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Margaux 2009, Château Charmant ($42.25, 00868620)
Merlot (50%), Cabernet Sauvignon (30%) and Cabernet Franc (20%). Destemmed. Cold soak is followed by “traditional” vinification: Fermentation with selected yeasts (Davis 522) in concrete vats at 28 to 30ºC for about 21 days. Malolactic fermentation takes place in vats, after which the wine is transferred to oak barrels (25% new, 25% second fill, 50% second or third fill). 13.5% ABV.
Nose dominated by cassis and graphite. Plush and round on the palate. Dense, ripe fruit and a layer of sweet oak cushion the considerable tannic structure and acidity. Still quite primary. Broad and long, not so deep. Well made if modern in style. Probably fine with, say, a leg of lamb but, for now at least, a little heavy and cloying on its own. (Buy again? Probably not.)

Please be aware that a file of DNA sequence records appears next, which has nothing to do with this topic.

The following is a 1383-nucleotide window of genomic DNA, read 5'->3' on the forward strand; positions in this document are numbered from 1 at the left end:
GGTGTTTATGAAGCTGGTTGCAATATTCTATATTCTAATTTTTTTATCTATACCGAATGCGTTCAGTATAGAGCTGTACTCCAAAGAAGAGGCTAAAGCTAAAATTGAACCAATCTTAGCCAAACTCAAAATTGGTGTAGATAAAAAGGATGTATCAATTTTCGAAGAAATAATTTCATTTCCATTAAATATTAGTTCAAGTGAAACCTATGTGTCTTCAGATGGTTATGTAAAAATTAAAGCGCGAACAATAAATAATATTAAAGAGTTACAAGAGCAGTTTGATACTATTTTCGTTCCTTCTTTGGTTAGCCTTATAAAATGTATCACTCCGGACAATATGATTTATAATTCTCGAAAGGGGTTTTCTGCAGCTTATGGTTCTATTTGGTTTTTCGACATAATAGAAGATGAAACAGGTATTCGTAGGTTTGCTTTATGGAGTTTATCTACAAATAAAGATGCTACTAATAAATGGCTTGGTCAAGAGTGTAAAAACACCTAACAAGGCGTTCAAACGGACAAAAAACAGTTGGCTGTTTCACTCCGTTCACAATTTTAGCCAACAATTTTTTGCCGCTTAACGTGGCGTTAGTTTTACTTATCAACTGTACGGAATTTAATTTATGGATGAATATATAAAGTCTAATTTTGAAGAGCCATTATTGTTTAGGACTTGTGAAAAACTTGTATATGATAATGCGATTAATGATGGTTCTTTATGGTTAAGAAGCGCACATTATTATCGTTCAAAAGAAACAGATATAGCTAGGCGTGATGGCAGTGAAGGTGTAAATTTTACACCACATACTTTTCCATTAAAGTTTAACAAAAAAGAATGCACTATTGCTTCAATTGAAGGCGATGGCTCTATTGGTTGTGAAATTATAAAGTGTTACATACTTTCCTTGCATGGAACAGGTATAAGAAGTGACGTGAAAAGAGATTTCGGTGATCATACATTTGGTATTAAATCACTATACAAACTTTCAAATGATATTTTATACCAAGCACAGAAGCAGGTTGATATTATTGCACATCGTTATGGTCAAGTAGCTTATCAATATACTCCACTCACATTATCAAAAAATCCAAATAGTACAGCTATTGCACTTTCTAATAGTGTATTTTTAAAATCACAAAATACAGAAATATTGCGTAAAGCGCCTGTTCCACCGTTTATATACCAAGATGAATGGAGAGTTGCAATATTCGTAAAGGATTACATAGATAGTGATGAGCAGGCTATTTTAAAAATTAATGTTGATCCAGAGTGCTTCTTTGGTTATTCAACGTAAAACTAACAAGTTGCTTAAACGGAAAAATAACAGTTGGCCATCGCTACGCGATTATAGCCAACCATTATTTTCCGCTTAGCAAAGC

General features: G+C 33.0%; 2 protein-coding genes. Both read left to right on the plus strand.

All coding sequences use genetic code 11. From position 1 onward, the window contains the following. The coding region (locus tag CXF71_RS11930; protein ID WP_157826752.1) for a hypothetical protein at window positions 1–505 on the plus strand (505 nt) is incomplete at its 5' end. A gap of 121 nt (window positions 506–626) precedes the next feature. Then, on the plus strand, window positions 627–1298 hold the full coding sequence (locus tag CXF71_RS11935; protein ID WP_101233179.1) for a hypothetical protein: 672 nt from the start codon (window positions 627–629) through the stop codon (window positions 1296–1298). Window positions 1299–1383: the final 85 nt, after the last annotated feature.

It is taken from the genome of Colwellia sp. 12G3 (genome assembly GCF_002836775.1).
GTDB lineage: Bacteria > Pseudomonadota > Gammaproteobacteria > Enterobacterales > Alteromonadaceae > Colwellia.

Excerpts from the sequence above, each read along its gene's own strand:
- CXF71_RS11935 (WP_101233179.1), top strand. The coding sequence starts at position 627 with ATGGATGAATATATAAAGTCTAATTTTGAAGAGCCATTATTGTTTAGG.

IGT Toscana 2011, Guidalberto, Tenuta San Guido ($45.25, 10483384)
Cabernet Sauvignon (60%) and Merlot (40%). Fermented separately in in stainless steel tanks at 30 to 31ºC. Macerated 15 days. Spends 15 months in oak barrels, French and a few American. Bottle-aged an additional three months. 14% ABV.
Cherry, cassis, some background pencil lead and tobacco-ish herbs and a whack of spicy oak. Medium- to full-bodied. While ripe and radiant, the fruit is admirably restrained. The tannins are firm but sleek, not at all rebarbative. The acidity is fresh and energizing. Surprisingly, oak doesn’t dominate the clean, layered and persistent flavours. This elegant, balanced, beautifully proportioned wine is the best of the several vintages I’ve tasted and the only one potentially deserving of the oft-applied “baby Sassicaia” moniker. (Buy again? Yes.)

Both wines had been carafed for about six hours. On opening, the Guidalberto was reportedly tighter than a drum.

Written by carswell

October 31, 2013 at 20:42

Posted in Tasting notes

Tagged with , ,

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